I owe so much of my current creative freedom, joy and passion to the inspiration and principles I learnt under the guidance of Jeff and Julie Crabtree. It was then that I truly began to understand the value of being holistic in my practice- to care for myself emotionally, psychologically, physically and spiritually, how to be well in the world and in relationships. This place of stability and strength has provided a grounding that allows my imagination to soar, and helps me apply the self -discipline that allows my craft to grow.
In this holistic sensibility, I learnt that I am not separate from myself as an artist. My identity is bigger than that, it includes the artist-self but is not limited to it. So if I perceive that a piece of work “fails” or a risk I take falls flat, it is not me that fails, I am not a failure. Likewise, if I perceive a work’s success, I am part of that but not dependant upon the validation and affirmation that this “success” brings. In all ways, I am still simply human.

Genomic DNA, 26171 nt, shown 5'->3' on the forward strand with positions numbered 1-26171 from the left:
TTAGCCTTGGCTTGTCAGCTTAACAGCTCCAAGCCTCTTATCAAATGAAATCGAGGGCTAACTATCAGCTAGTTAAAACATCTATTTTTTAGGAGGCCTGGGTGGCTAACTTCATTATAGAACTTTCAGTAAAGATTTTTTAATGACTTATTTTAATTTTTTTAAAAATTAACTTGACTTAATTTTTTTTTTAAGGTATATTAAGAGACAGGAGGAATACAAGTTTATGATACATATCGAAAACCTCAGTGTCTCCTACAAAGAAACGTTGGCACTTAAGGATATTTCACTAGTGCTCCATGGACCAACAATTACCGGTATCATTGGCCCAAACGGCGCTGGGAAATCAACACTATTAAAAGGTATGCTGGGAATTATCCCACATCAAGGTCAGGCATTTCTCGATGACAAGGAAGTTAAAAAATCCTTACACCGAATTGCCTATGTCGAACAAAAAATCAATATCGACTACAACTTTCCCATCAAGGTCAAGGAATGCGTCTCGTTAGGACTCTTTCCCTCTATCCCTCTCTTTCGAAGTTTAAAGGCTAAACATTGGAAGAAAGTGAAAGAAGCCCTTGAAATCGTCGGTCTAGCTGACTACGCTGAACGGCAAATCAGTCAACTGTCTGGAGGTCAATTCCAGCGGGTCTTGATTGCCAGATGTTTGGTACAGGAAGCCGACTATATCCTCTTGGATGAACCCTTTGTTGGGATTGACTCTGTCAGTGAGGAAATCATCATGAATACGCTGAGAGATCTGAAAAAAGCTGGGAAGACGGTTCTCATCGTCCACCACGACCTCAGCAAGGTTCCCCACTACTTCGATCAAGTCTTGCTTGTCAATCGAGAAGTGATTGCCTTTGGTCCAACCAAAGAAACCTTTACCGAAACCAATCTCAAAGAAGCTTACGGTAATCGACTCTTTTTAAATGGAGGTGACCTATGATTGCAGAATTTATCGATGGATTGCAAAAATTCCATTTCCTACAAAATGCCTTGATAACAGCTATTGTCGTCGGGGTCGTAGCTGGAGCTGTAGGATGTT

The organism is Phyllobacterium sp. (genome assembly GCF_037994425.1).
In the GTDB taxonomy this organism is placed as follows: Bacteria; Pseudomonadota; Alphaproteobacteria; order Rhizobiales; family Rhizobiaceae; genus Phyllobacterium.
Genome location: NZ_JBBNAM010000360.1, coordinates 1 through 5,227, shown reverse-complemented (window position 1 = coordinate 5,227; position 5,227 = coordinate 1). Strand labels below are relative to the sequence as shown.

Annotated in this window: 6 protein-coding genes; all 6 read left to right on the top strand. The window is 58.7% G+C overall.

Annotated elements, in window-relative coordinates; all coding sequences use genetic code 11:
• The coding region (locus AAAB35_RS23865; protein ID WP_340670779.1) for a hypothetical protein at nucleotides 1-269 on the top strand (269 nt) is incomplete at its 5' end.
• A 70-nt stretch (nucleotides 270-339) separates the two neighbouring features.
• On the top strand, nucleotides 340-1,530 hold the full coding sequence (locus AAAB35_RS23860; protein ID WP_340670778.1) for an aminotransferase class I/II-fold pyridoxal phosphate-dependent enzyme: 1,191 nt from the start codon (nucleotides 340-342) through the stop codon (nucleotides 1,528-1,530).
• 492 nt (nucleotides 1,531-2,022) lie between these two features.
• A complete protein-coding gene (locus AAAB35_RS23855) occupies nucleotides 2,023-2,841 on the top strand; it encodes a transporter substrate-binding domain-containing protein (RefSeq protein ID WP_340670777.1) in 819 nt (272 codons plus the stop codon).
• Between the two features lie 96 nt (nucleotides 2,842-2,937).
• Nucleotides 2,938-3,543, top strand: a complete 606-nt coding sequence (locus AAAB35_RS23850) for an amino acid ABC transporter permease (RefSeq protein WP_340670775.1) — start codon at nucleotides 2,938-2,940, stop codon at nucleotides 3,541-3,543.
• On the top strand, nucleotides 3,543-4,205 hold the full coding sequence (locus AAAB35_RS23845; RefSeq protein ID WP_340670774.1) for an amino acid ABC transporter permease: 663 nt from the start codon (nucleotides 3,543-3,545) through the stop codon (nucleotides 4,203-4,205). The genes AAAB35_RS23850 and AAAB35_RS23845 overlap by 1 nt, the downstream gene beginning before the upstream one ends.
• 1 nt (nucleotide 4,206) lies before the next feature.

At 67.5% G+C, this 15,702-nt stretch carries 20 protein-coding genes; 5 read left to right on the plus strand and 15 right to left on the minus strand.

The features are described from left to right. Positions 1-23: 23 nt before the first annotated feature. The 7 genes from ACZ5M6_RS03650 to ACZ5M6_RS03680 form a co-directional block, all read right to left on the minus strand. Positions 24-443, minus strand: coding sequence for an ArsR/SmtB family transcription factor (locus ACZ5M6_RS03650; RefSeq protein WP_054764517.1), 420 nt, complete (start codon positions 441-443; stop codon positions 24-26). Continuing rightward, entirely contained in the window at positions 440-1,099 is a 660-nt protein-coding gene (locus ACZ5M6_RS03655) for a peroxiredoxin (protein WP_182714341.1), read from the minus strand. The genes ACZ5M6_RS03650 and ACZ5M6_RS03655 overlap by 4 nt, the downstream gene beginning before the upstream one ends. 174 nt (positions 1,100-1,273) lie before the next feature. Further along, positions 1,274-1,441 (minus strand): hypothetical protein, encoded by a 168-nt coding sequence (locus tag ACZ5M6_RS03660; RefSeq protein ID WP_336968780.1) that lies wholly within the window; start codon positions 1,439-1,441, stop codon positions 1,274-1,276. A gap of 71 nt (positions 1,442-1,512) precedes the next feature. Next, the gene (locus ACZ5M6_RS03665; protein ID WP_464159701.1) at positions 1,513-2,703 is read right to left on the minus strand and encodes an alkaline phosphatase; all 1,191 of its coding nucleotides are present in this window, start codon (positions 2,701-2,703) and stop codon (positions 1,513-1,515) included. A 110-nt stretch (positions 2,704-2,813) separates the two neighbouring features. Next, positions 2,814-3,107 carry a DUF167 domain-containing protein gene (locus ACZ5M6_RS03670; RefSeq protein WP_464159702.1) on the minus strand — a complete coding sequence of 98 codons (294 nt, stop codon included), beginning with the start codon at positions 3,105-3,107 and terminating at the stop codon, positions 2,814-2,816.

I learnt the principles of art as a language, as a means of communication. By sharing my creative self and my art, I engage in the language and connect with others in deeper way. Now I create with an intention of opening up questions, leaving space for connections, and for the thoughts and opinions of others. I now find joy in this uncertainty and lack of control. I have learnt to “live the questions.”
To question what beauty is, to question the balance between “product” and “process”, to question the stories I am telling and why I find them interesting or important, to question everything in a lifestyle of curiosity, which feeds the imagination with wonder, compassion and magic, and to listen to that small still voice, that quiet message that guides us to the heart of true creativity.
“It is what it is”, is a little phrase of Jeff’s that I still carry in my back pocket- it gives me freedom and permission to continuously take risks and be faithful to the visions and dreams of my creativity, no matter the outcome.